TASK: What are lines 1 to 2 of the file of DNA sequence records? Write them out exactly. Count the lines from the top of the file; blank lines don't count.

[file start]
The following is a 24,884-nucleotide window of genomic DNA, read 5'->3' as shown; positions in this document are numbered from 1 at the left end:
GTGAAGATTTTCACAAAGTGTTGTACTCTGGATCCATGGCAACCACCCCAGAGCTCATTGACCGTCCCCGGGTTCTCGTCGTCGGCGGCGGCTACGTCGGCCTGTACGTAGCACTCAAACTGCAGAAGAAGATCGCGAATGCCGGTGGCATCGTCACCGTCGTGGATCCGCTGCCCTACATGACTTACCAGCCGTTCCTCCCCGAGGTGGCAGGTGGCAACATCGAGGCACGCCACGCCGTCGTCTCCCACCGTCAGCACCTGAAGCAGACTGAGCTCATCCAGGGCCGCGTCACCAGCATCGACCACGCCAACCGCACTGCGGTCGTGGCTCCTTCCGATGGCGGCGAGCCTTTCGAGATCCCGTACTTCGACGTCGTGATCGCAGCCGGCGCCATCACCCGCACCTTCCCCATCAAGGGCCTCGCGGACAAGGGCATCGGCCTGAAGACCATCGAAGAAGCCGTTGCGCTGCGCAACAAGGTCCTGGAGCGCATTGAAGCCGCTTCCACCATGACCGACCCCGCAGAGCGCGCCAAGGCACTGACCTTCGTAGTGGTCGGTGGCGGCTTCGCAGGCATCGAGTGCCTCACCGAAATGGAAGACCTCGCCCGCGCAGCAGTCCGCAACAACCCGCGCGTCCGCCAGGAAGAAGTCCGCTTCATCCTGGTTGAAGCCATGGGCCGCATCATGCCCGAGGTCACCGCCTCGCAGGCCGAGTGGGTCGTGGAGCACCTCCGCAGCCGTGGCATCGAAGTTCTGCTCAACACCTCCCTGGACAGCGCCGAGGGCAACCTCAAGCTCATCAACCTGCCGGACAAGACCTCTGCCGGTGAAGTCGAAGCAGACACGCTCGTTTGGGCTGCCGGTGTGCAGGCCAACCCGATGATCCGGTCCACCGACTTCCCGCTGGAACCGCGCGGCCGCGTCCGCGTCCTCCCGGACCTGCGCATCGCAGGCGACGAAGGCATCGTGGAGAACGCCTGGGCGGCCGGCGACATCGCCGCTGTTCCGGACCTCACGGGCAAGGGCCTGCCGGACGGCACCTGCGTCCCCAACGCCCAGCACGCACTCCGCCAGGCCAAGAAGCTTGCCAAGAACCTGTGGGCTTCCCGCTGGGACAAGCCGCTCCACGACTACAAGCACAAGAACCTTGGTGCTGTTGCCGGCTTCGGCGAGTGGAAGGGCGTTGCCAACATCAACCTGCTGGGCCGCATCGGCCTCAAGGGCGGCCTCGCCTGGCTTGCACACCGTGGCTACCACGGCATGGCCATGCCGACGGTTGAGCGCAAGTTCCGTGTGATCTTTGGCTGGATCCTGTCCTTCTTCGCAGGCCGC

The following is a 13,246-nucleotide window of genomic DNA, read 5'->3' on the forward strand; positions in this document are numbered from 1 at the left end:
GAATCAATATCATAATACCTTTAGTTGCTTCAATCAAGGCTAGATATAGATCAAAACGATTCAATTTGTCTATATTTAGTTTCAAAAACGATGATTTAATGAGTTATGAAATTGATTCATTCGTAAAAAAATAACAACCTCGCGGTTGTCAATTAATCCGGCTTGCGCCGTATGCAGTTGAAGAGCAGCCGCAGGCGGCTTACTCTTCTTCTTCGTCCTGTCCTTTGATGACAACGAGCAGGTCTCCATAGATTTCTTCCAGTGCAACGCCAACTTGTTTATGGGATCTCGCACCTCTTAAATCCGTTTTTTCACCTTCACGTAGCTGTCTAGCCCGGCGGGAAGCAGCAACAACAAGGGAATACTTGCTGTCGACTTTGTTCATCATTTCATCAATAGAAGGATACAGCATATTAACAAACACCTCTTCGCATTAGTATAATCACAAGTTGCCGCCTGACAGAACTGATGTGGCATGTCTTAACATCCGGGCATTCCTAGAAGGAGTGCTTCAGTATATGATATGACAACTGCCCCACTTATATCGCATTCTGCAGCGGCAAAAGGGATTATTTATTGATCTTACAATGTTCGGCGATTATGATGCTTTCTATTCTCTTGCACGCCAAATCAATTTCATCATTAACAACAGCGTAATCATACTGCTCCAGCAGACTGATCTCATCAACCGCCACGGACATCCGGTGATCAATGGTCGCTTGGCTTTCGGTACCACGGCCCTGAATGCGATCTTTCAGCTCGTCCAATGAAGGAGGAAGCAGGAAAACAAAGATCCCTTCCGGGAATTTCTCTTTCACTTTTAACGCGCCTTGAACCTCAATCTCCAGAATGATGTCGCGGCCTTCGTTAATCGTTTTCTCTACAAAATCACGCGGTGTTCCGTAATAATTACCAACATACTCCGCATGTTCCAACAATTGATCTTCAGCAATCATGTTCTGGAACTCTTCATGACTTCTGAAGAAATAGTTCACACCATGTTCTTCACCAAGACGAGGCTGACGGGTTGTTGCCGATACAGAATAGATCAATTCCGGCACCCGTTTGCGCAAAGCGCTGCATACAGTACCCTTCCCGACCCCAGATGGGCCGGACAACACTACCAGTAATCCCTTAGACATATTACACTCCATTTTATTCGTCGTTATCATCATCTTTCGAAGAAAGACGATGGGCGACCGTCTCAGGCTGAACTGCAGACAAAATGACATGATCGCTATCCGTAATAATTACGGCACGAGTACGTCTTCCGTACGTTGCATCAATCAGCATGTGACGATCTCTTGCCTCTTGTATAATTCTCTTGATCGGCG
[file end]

The following is a 24,884-nucleotide window of genomic DNA, read 5'->3' as shown; positions in this document are numbered from 1 at the left end:
GTGAAGATTTTCACAAAGTGTTGTACTCTGGATCCATGGCAACCACCCCAGAGCTCATTGACCGTCCCCGGGTTCTCGTCGTCGGCGGCGGCTACGTCGGCCTGTACGTAGCACTCAAACTGCAGAAGAAGATCGCGAATGCCGGTGGCATCGTCACCGTCGTGGATCCGCTGCCCTACATGACTTACCAGCCGTTCCTCCCCGAGGTGGCAGGTGGCAACATCGAGGCACGCCACGCCGTCGTCTCCCACCGTCAGCACCTGAAGCAGACTGAGCTCATCCAGGGCCGCGTCACCAGCATCGACCACGCCAACCGCACTGCGGTCGTGGCTCCTTCCGATGGCGGCGAGCCTTTCGAGATCCCGTACTTCGACGTCGTGATCGCAGCCGGCGCCATCACCCGCACCTTCCCCATCAAGGGCCTCGCGGACAAGGGCATCGGCCTGAAGACCATCGAAGAAGCCGTTGCGCTGCGCAACAAGGTCCTGGAGCGCATTGAAGCCGCTTCCACCATGACCGACCCCGCAGAGCGCGCCAAGGCACTGACCTTCGTAGTGGTCGGTGGCGGCTTCGCAGGCATCGAGTGCCTCACCGAAATGGAAGACCTCGCCCGCGCAGCAGTCCGCAACAACCCGCGCGTCCGCCAGGAAGAAGTCCGCTTCATCCTGGTTGAAGCCATGGGCCGCATCATGCCCGAGGTCACCGCCTCGCAGGCCGAGTGGGTCGTGGAGCACCTCCGCAGCCGTGGCATCGAAGTTCTGCTCAACACCTCCCTGGACAGCGCCGAGGGCAACCTCAAGCTCATCAACCTGCCGGACAAGACCTCTGCCGGTGAAGTCGAAGCAGACACGCTCGTTTGGGCTGCCGGTGTGCAGGCCAACCCGATGATCCGGTCCACCGACTTCCCGCTGGAACCGCGCGGCCGCGTCCGCGTCCTCCCGGACCTGCGCATCGCAGGCGACGAAGGCATCGTGGAGAACGCCTGGGCGGCCGGCGACATCGCCGCTGTTCCGGACCTCACGGGCAAGGGCCTGCCGGACGGCACCTGCGTCCCCAACGCCCAGCACGCACTCCGCCAGGCCAAGAAGCTTGCCAAGAACCTGTGGGCTTCCCGCTGGGACAAGCCGCTCCACGACTACAAGCACAAGAACCTTGGTGCTGTTGCCGGCTTCGGCGAGTGGAAGGGCGTTGCCAACATCAACCTGCTGGGCCGCATCGGCCTCAAGGGCGGCCTCGCCTGGCTTGCACACCGTGGCTACCACGGCATGGCCATGCCGACGGTTGAGCGCAAGTTCCGTGTGATCTTTGGCTGGATCCTGTCCTTCTTCGCAGGCCGC